Frozen Embryo Transfer (FET)
You may do a frozen embryo transfer (FET) cycle, if you have frozen embryos and wish to use them. This may be after a delivery of a child, and you wish to come back and use your frozen embryos. It could also be after an unsuccessful stimulated IVF cycle, in which you have obtained frozen embryos.
The benefits of a frozen embryo transfer (FET) over a fresh (stimulated) cycle include lower cost, less complex treatment (e.g. no surgical retrieval of eggs), less medication, and generally similar success rates.
The success rates of an FET are nearly the same as fresh IVF cycles.
FETs use blastocysts or embryos day 3 that have been frozen following a fresh cycle.
At cycle baseline, patients are instructed to begin estrogen, to build the uterine lining. At ‘lining check,’ upon demonstrated of a thickened endometrium, patients are instructed to add in progesterone. A frozen embryo transfer date is confirmed, and the patient presents for her frozen transfer.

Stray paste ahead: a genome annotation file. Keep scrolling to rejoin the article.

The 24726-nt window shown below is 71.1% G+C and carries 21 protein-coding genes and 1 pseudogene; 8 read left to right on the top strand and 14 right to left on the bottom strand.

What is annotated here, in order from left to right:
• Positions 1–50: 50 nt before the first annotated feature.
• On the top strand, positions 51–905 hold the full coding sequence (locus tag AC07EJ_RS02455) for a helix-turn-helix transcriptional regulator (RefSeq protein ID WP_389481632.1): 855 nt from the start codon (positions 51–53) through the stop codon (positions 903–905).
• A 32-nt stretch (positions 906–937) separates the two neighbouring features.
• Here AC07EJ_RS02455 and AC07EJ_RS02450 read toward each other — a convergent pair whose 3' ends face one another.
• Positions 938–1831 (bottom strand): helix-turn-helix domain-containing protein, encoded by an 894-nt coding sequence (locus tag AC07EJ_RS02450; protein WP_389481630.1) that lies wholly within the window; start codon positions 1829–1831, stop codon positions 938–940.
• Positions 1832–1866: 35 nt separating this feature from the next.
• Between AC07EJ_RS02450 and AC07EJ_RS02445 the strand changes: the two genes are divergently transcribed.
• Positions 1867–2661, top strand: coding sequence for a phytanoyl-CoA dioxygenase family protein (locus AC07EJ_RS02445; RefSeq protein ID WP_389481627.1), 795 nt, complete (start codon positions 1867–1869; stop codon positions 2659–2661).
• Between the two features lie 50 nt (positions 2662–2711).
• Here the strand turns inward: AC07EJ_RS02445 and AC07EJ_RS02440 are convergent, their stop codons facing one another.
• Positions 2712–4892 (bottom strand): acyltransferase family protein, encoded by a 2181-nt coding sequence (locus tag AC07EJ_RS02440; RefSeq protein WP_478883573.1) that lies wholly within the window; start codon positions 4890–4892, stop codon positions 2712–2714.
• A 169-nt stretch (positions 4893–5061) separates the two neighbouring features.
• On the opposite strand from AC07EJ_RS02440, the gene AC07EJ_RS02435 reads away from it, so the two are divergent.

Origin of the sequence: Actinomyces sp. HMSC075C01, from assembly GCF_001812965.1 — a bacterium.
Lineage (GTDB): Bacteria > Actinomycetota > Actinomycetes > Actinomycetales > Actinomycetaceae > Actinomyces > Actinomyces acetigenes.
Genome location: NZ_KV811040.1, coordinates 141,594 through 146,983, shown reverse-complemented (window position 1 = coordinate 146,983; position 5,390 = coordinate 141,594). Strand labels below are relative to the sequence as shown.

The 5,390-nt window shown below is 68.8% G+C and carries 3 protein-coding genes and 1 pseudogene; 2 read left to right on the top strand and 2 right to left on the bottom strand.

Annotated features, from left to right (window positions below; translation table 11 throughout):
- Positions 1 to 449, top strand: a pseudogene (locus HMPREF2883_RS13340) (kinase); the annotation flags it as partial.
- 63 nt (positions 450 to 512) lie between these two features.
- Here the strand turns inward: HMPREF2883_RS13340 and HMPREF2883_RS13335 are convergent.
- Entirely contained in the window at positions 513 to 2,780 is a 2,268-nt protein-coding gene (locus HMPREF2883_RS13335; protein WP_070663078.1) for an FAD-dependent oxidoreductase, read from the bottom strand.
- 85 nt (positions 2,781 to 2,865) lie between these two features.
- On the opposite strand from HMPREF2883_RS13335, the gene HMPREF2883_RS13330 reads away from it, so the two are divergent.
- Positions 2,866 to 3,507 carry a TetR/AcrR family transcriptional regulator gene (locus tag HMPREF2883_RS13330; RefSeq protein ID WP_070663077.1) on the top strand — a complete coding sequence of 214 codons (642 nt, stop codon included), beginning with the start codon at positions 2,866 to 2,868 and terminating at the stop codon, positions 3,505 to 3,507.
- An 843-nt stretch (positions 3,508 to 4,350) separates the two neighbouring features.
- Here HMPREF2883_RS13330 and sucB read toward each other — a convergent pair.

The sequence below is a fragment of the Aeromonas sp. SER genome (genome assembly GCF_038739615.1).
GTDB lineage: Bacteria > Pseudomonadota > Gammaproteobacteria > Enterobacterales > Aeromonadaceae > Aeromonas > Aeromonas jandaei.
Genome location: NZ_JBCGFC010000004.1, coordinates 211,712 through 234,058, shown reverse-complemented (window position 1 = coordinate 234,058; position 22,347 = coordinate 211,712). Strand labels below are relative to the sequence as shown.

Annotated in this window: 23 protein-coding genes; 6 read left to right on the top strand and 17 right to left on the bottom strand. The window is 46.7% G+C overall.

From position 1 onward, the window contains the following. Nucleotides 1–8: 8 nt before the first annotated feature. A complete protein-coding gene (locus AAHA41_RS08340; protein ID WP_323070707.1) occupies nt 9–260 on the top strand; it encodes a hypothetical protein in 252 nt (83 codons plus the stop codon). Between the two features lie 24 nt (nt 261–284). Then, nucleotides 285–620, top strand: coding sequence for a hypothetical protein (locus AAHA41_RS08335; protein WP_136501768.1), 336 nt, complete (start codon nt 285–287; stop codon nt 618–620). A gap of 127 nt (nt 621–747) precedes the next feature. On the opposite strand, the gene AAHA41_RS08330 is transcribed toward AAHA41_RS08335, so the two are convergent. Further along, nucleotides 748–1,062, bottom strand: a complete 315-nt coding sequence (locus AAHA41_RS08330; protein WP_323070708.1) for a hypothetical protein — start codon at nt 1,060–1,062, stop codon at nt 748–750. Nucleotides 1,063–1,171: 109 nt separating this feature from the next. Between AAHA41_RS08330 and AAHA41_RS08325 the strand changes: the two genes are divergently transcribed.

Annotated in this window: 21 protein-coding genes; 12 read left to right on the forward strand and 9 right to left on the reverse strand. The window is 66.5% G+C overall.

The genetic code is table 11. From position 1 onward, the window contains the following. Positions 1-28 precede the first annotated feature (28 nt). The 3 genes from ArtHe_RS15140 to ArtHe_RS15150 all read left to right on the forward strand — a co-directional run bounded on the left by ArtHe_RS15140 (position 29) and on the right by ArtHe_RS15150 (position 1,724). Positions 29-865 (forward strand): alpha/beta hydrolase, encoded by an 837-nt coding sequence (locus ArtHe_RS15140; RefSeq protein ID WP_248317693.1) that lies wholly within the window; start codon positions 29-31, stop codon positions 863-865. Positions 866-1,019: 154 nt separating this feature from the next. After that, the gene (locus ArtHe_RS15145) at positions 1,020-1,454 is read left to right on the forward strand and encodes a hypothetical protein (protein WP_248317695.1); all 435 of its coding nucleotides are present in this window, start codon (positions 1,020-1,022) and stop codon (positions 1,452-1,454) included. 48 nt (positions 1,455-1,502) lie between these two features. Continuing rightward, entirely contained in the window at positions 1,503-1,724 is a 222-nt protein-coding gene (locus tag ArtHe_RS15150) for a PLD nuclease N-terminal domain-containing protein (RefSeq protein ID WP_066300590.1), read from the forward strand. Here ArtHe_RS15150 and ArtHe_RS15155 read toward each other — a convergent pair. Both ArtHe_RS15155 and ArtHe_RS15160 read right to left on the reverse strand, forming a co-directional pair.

Estrogen and progesterone continue during the frozen transfer, and through the blood pregnancy test, about two weeks later.
Most patients will be on a cycle/month of oral contraceptives (birth control pills) before their actual frozen cycle.
An average patient may have 3 appointments during her cycle. One for a baseline evaluation (blood and vaginal ultrasound), before her medications are started. 2ndat mid-cycle (‘lining check’), to insure the uterine lining is thickened, and 3rd on the transfer appointment itself. Then a beta HCG pregnancy test two weeks later will be done.